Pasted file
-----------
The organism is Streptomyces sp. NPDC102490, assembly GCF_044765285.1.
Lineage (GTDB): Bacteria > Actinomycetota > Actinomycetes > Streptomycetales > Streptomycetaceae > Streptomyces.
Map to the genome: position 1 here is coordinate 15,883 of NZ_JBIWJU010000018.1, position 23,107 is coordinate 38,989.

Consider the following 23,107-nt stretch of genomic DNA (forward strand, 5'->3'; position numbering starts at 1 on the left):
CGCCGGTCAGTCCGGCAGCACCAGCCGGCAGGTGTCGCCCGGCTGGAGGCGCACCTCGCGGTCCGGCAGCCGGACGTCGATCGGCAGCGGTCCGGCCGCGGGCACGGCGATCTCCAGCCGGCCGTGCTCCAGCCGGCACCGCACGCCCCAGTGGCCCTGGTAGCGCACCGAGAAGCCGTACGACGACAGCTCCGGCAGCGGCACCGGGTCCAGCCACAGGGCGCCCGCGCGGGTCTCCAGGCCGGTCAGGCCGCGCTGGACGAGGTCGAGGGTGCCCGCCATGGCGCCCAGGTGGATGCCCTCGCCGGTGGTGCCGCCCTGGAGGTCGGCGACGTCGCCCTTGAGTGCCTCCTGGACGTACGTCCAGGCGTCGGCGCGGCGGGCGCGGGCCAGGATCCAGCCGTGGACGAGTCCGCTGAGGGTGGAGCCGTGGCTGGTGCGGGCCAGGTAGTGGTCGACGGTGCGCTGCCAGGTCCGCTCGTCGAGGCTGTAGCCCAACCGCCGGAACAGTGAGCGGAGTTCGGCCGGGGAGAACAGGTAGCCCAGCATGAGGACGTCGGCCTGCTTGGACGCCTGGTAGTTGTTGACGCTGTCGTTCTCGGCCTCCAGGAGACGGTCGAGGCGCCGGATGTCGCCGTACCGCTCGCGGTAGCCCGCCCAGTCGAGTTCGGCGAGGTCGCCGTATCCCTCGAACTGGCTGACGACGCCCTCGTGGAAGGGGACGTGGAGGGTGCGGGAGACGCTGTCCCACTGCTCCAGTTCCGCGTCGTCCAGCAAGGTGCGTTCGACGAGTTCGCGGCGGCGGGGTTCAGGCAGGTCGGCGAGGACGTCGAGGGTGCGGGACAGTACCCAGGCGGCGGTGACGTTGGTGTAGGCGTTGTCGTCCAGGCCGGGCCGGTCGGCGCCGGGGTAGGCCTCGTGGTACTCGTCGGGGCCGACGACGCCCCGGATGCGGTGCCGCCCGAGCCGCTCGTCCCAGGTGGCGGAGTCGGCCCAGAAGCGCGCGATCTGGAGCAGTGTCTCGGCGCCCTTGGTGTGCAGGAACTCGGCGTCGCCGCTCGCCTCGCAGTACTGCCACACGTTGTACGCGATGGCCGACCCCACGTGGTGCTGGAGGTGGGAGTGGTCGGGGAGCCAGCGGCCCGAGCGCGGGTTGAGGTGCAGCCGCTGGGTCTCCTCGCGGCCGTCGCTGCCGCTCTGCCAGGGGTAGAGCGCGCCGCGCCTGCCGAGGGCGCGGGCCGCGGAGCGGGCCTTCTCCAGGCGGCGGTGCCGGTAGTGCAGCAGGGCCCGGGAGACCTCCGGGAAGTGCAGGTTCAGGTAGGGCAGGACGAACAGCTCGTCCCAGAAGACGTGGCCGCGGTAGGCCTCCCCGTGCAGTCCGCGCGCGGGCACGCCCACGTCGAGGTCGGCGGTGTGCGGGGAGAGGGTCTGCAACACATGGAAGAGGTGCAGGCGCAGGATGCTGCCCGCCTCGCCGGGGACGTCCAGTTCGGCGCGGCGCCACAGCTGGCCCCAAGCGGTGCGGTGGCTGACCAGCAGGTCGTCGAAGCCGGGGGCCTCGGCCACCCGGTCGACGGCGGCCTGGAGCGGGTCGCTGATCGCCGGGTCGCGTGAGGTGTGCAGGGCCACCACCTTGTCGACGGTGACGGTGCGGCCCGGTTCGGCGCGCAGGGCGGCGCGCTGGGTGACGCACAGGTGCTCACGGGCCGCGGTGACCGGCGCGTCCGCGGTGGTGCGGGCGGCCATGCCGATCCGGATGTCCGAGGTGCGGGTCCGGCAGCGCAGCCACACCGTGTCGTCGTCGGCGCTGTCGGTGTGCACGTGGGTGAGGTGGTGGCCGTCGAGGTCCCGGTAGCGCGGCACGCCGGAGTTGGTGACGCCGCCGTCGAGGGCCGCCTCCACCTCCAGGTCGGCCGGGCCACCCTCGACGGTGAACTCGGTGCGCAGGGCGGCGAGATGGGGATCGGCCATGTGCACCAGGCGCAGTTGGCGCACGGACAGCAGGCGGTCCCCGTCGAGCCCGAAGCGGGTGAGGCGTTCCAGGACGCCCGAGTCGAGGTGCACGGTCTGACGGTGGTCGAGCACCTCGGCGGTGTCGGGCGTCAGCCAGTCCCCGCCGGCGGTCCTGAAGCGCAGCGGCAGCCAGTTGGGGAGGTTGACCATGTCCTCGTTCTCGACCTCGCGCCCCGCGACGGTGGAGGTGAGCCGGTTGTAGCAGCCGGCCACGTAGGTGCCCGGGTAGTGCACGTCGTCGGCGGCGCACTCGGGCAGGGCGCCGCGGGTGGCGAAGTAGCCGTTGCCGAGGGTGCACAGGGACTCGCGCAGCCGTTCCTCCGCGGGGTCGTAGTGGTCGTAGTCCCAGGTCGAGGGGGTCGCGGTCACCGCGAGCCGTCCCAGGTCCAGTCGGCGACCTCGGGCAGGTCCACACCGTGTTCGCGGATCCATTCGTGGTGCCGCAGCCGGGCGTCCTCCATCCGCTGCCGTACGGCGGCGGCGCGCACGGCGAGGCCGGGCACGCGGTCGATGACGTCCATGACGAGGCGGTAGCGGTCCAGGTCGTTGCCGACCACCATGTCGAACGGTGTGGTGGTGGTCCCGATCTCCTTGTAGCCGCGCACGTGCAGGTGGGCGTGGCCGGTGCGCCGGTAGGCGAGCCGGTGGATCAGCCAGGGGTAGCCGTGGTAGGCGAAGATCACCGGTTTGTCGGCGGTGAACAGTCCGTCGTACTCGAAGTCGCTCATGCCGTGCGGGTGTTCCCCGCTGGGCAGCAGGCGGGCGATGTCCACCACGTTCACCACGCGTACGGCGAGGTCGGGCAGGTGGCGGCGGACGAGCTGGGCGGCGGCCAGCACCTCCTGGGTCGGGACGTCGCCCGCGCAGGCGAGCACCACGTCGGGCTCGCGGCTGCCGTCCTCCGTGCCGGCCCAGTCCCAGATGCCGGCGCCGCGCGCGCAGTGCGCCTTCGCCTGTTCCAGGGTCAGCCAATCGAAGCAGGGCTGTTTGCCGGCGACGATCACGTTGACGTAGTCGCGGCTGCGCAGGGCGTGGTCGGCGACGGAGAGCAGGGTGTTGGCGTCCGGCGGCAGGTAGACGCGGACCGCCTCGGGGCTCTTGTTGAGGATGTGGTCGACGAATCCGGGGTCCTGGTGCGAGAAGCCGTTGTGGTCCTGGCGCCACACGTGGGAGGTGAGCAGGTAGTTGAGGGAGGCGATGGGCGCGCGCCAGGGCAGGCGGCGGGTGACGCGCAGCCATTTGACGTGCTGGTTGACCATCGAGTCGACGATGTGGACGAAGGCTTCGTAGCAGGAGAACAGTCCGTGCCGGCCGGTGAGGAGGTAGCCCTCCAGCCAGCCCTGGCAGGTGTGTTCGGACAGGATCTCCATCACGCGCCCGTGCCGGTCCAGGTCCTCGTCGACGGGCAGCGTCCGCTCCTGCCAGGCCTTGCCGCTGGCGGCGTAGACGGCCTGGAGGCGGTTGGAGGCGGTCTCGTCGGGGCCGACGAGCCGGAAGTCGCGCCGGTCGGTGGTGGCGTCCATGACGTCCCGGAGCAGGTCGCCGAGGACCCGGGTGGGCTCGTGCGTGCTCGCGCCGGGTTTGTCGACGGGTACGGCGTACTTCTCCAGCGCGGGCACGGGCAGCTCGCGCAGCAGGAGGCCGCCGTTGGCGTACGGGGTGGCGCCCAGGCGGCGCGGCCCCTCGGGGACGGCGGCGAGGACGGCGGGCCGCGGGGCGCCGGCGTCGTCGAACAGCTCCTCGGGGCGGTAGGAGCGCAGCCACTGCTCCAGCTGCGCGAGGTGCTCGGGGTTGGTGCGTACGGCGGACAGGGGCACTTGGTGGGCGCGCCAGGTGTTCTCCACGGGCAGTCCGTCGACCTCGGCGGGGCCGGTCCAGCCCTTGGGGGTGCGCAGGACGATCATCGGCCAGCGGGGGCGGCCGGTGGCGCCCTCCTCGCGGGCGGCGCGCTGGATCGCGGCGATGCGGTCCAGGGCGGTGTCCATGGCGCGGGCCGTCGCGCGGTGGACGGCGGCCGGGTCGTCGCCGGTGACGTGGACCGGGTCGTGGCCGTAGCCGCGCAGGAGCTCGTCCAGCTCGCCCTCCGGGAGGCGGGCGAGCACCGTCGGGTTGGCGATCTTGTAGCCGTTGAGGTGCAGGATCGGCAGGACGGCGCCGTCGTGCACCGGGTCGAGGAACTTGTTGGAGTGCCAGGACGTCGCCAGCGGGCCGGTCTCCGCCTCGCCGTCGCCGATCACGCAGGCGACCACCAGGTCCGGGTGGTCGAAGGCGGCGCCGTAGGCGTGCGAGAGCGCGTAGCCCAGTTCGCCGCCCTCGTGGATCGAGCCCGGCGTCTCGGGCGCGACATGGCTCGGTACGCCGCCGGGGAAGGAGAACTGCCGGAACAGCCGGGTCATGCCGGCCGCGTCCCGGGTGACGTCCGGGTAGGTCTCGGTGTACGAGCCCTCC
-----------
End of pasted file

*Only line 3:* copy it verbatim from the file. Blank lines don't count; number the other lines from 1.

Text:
Map to the genome: position 1 here is coordinate 15,883 of NZ_JBIWJU010000018.1, position 23,107 is coordinate 38,989.